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I have found many questions asking to prove $2n\choose n$ is divisible $2$, but I also observed by trying the first few "$n$" that $2n\choose n$ is divisible by $2n-1$.

It sure seems true when $2n-1$ is prime, but is it true in general for all $n$?

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    $\begingroup$ Hint: math induction on $n$. $\endgroup$ Jan 26 '18 at 22:25
  • $\begingroup$ Looking at the binomial coefficient definition according to the binomial theorem shows its definitely true if 2n-1 is prime $\endgroup$ Jan 26 '18 at 22:26
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Catalan's numbers $\{ C_n\}_{n \ge 1}$ are defined by $$C_n=\frac{1}{n+1}\binom{2n}{n}$$ these are known to be integers for all $n \ge 1$.

Now, for $n \ge 2$, $$\binom{2n}{n}=\frac{2n \cdot (2n-1) \cdot ((2n-2)!)}{n \cdot ((n-1)!) \cdot n \cdot ((n-1)!)} = 2 \cdot \frac{1}{n} \binom{2n-2}{n-1} \cdot (2n-1) = 2C_{n-1} \cdot (2n-1)$$ This shows that $(2n-1)$ always divides $\binom{2n}{n}$, and the quotient is $2C_{n-1}$.

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    $\begingroup$ An easy proof that $C_n$ is an integer is that $C_n = \binom{2n}{n} - \binom{2n}{n-1}$. $\endgroup$ Jan 26 '18 at 22:36
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    $\begingroup$ And I almost put a comment "Catalan Numbers related but not the same" and pulled it because I was sure there would be a link ... great answer. $\endgroup$ Jan 26 '18 at 22:38
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Since $$ \binom{2n}{n}=2\frac{2n-1}n\binom{2n-2}{n-1} $$ we get $$ 2n\binom{2n}{n}=4(2n-1)\binom{2n-2}{n-1} $$ and therefore, $$ \bbox[5px,border:2px solid #C0A000]{\binom{2n}{n}=\left[4\binom{2n-2}{n-1}-\binom{2n}{n}\right](2n-1)} $$

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The case when $2n-1$ is prime is trivial. This is true, as we know that $\binom{2n}{n}$ is integer, so then we have that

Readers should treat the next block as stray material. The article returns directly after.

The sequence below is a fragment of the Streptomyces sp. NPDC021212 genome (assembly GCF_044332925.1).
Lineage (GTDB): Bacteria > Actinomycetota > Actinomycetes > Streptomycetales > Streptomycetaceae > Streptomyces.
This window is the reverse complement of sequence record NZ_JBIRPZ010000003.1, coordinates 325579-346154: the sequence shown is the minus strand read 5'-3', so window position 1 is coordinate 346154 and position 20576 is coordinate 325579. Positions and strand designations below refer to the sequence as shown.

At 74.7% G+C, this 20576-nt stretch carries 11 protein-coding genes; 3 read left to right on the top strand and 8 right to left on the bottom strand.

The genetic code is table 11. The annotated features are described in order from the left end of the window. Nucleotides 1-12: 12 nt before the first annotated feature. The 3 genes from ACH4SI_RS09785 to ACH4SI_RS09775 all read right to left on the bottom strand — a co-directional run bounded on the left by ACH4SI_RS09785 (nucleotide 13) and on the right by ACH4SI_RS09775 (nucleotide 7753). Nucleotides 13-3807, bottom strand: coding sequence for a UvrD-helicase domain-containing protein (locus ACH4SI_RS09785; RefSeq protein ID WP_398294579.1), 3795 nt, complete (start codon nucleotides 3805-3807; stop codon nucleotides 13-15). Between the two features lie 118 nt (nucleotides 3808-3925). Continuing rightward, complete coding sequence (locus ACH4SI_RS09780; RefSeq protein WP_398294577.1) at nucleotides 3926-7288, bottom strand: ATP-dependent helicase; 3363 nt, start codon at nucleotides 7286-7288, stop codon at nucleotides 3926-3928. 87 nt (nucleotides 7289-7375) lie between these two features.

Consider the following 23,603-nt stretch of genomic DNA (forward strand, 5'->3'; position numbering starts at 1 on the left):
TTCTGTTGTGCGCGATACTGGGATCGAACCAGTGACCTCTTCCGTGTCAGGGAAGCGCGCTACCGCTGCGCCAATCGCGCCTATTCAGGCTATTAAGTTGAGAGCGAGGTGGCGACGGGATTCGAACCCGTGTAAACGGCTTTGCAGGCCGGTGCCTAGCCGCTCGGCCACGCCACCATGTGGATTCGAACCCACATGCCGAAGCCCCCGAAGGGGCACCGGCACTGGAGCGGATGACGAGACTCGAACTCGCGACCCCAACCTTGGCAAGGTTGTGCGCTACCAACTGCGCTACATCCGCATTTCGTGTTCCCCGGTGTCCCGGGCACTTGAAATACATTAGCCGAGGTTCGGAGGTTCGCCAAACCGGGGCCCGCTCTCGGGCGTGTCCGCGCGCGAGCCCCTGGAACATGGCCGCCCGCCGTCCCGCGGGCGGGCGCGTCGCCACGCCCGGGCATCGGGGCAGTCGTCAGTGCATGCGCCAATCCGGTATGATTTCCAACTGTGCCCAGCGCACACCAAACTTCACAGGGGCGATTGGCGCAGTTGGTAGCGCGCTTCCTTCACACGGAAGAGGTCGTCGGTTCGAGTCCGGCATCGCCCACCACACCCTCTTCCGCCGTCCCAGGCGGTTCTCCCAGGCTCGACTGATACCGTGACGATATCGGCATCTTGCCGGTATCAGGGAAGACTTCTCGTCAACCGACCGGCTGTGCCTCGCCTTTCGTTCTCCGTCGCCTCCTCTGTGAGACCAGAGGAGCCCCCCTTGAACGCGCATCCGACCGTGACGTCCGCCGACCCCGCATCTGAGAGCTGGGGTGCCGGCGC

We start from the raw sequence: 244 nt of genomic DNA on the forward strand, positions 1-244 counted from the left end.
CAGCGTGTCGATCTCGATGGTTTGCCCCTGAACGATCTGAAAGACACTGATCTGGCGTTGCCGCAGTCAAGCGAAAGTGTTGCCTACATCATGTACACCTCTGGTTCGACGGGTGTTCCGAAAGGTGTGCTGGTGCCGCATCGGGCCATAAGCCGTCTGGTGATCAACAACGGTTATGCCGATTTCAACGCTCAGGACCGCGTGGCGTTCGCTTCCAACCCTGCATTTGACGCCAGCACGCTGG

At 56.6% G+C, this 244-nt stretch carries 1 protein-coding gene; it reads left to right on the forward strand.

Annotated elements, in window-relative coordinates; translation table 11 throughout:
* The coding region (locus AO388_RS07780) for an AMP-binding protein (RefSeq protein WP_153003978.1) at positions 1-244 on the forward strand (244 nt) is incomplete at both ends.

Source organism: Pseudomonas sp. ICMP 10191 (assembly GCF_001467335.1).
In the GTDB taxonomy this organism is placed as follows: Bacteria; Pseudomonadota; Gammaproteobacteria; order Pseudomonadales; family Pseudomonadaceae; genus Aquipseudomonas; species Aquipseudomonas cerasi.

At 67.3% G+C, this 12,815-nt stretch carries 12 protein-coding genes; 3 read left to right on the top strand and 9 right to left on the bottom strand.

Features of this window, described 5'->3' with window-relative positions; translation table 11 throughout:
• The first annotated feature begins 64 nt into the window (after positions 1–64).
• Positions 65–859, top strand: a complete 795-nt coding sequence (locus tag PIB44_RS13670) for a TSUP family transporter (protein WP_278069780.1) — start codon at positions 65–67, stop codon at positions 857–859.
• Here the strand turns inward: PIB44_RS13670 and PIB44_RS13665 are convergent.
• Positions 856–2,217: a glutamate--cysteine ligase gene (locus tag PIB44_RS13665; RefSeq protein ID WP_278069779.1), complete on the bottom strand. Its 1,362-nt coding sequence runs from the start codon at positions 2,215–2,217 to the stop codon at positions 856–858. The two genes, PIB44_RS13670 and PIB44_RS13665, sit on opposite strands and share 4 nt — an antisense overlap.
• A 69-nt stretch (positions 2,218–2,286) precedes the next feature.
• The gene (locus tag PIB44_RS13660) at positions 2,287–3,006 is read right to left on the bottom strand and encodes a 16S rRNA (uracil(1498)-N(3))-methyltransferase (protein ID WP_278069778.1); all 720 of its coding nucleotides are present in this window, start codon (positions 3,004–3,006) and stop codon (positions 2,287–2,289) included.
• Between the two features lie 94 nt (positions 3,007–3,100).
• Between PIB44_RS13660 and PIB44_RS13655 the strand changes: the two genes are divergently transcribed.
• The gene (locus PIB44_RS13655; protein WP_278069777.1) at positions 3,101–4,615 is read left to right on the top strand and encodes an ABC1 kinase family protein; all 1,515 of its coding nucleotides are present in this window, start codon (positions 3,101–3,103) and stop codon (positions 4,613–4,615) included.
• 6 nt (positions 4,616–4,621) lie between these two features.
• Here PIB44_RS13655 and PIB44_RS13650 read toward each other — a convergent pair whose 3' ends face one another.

$$\binom{2n}{n} = \frac{(2n)!}{(n!)^2} = \frac{(n+1) \cdots (2n-1)\cdot 2n}{n!}$$

and $2n-1$ doesn't appear in the prime factorization in the denominator.

Now assume that $2n-1$ is composite and $p$ is a prime divisor of it. Obviously we must have $p \le \frac{2n-1}{2} \implies p < n$. Then if $p \mid m \le n$ we get that $m$ contributes in the prime factorization of $(n!)^2$ twice, but similarly $m$ and $2m$ contribute by at least the same amount in $(2n)!$. Obviously $2n-1$ can't be equal to $m$ ($m \le n$) nor to $2m$ ($2n-1$ is odd), so the numerator has at least one more contributor of $p$. So we get that $p^k \mid \binom{2n}{n}$, where $k$ is the highest power of $p$ dividing $2n-1$. This is true for every prime divisor of $2n-1$, so we get

$$2n-1 \mid \binom{2n}{n} $$

Hence the proof.

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$$\frac{\binom{2n-1}{n-1}}{2n-1}\in\mathbb N.$$ See here: To prove $n\binom{2n-1}{n-1}$ is divisible by $n(2n-1)$

Thus, $$\frac{\binom{2n}{n}}{2n-1}=2\cdot\frac{\binom{2n-1}{n-1}}{2n-1}\in\mathbb N$$

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Note that $\dbinom{2n}{n}$ is an integer. Note also that $1$ divides $\binom 21 $ and assume $n>1$ hereafter.

$\begin{align} \dbinom{2n}{n} &= \dfrac{2n!}{n!\cdot n!} \\ &= \dfrac{2n\cdot (2n-1)\cdots (n+1)}{n\cdot (n-1)\cdots 1}\\ &= \dfrac{(2n)(2n-1)}{n\cdot n}\dbinom{2(n-1)}{n-1}\\ &= 2\dfrac{2n-1}{n}\dbinom{2(n-1)}{n-1}\\ \end{align}$

Now $\gcd(2n-1,n)=1$ so $n$ must divide $2\dbinom{2(n-1)}{n-1}$, that is, $2\dbinom{2(n-1)}{n-1}= kn$ for some integer $k$.

Then $\dbinom{2n}{n} = k(2n-1)$ as required.

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Simply expand and seperate the factorial in the numerator.

Clearly, is a factor in the numerator. Therefore, is indeed divisible by .

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  • $\begingroup$ This leaves open whether there are sufficient divisors of $2n{-}1$ in the denominator to mean that the result is not divisible by $2n{-}1$. $\endgroup$
    – Joffan
    Jan 29 '18 at 16:35

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